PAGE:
On Friday, billionaire Bill Gates took aim at school budgets and the master's degree bonus.

"My own state of Washington has an average salary bump of nearly $11,000 for a master's degree - and more than half of our teachers get it. That's more than $300 million every year that doesn't help kids," he said.

"And that's one state," said Gates, the co-chair of the Bill & Melinda Gates Foundation, at a speech Friday in Louisville to the Council of Chief State School Officers. Gates also took aim at pensions and seniority.
Also picking up the lede were KOMO TV in Seattle, along with the Seattle Times.

Today, the WashACE blog picked up on the story, calling Gates' comments "perceptive insights" in the broader context of how to handle the state budget crisis.

Bill Gates says it, the media repeats it, it becomes the groupthink of the ed reform class, and merrily we go on our way.

The trouble is, what Gates is saying is flat-out wrong. You can see for yourself by going to the OSPI website and looking at this year's salary schedule. Look at the column for BA+0, then look in the same row at the column for MA+0. The result? A $6,800 difference. Move down to the row for 8 years of experience, and you'll get to about a $7,000 difference. Neither is the $11,000 difference that Gates cited.

How was the lie born? Gates didn't just pull those numbers out of the ether; instead, he's quoting a study done by the Center on Reinventing Public Education (CRPE) at our own University of Washington. The lead researcher is my old friend Marguerite Roza, and the germ of the lie can be found in the appendix:

This analysis used data from two sources. The 2003-­‐04 Schools and Staffing Survey from the National Center for Education Statistics provided state-by-­state figures for both the percentage of teachers with masters degrees, and the average salary of teachers at each degree level—bachelor’s or below, master’s, to name a few—for given years of longevity. This analysis used these data to compute the average percentage salary increase awarded for education credits earned beyond a bachelor’s degree. The analysis then applied the percentage increases to the more recent state-­by-­state average salary figures and total number of teachers from the National Educators Association’s 2008-­‐09 Salary Survey, in order to compute the dollar value of the master’s bump in each state.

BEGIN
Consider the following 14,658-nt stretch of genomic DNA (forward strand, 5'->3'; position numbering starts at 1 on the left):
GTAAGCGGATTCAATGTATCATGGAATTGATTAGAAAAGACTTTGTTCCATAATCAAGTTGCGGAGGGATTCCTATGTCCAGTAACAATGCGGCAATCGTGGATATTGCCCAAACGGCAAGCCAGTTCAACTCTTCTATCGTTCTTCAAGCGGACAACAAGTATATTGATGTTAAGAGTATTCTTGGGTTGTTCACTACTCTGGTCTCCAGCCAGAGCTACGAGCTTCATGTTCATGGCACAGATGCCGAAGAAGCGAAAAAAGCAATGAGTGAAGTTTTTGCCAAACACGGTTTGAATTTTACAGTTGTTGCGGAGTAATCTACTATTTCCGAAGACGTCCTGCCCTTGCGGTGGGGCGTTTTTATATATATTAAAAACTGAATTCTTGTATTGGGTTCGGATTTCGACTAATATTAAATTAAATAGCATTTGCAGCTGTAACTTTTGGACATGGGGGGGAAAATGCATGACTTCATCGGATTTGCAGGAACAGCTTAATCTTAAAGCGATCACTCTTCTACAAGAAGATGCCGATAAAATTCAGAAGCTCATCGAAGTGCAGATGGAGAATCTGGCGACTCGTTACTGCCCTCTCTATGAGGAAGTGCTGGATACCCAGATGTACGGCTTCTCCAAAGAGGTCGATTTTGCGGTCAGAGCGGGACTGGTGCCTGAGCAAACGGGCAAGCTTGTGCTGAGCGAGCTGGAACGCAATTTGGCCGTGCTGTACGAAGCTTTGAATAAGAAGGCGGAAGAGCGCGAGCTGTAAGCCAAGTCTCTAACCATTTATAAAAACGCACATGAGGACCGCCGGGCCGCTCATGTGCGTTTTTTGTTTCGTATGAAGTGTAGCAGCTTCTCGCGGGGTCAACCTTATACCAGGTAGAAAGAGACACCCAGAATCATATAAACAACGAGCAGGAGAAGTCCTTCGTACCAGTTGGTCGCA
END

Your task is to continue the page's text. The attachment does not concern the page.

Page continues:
(Personal aside: National Educators Association? You're an expert on reforming public schools, and you can't even get the name of the frackin' teacher's union right?)

Look at the process here: using data from 2003, published in 2004, then refracted again through the lens of a different study from 2008, this final product was made. Common sense tells us that the more you play with any set of numbers the farther away from their original meaning they're going to get, and that's exactly what you're seeing here. Instead of using the salary schedule--the simplest, clearest data--Dr. Roza decided to do data gymnastics instead. It calls her results into question.

Things get worse. Quite a bit worse, to my mind. The 2003-2004 Schools and Staffing Survey that the report mentions is available online, and one of the tables that you'll find is the pithily named "Percentage of public school districts and private schools that had salary schedules for teachers and among those that had salary schedules, the average yearly base teacher salary, by various levels of degrees and experience and selected public school district and private school characteristics: 2003–04." Their numbers?

In 2003-2004, the average salary for a teacher with a bachelor's degree and no experience: $29,100
In 2003-2004, the average salary for a teacher with a master's degree and no experience: $31,900.

That's a difference of only $2,800.

So let's look at this lie again: the numbers had to be processed more than the "meat" that makes the average hotdog, and there was a perfectly good data set in the report that was ignored in the process of making the larger point. There were two easy ways to get to the heart of the question, and the CRPE ignored both of them. That's either driven by an agenda or rank laziness; neither is particularly appealing.